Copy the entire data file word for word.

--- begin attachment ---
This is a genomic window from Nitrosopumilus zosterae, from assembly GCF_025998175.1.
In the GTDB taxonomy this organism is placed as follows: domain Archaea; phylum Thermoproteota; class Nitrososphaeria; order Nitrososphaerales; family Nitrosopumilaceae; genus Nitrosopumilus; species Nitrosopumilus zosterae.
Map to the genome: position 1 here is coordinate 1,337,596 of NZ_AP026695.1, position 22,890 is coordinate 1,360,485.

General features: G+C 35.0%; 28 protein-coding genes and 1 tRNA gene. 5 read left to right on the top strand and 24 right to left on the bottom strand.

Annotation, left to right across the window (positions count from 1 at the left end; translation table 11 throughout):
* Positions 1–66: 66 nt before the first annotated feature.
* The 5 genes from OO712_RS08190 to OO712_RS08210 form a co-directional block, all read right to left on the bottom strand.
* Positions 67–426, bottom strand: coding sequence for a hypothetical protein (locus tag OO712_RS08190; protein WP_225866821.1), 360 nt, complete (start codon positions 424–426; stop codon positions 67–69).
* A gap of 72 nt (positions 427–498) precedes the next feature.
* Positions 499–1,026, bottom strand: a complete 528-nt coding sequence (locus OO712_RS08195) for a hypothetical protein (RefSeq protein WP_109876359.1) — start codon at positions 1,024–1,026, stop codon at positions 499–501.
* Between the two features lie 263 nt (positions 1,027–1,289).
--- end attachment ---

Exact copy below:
This is a genomic window from Nitrosopumilus zosterae, from assembly GCF_025998175.1.
In the GTDB taxonomy this organism is placed as follows: domain Archaea; phylum Thermoproteota; class Nitrososphaeria; order Nitrososphaerales; family Nitrosopumilaceae; genus Nitrosopumilus; species Nitrosopumilus zosterae.
Map to the genome: position 1 here is coordinate 1,337,596 of NZ_AP026695.1, position 22,890 is coordinate 1,360,485.

General features: G+C 35.0%; 28 protein-coding genes and 1 tRNA gene. 5 read left to right on the top strand and 24 right to left on the bottom strand.

Annotation, left to right across the window (positions count from 1 at the left end; translation table 11 throughout):
* Positions 1–66: 66 nt before the first annotated feature.
* The 5 genes from OO712_RS08190 to OO712_RS08210 form a co-directional block, all read right to left on the bottom strand.
* Positions 67–426, bottom strand: coding sequence for a hypothetical protein (locus tag OO712_RS08190; protein WP_225866821.1), 360 nt, complete (start codon positions 424–426; stop codon positions 67–69).
* A gap of 72 nt (positions 427–498) precedes the next feature.
* Positions 499–1,026, bottom strand: a complete 528-nt coding sequence (locus OO712_RS08195) for a hypothetical protein (RefSeq protein WP_109876359.1) — start codon at positions 1,024–1,026, stop codon at positions 499–501.
* Between the two features lie 263 nt (positions 1,027–1,289).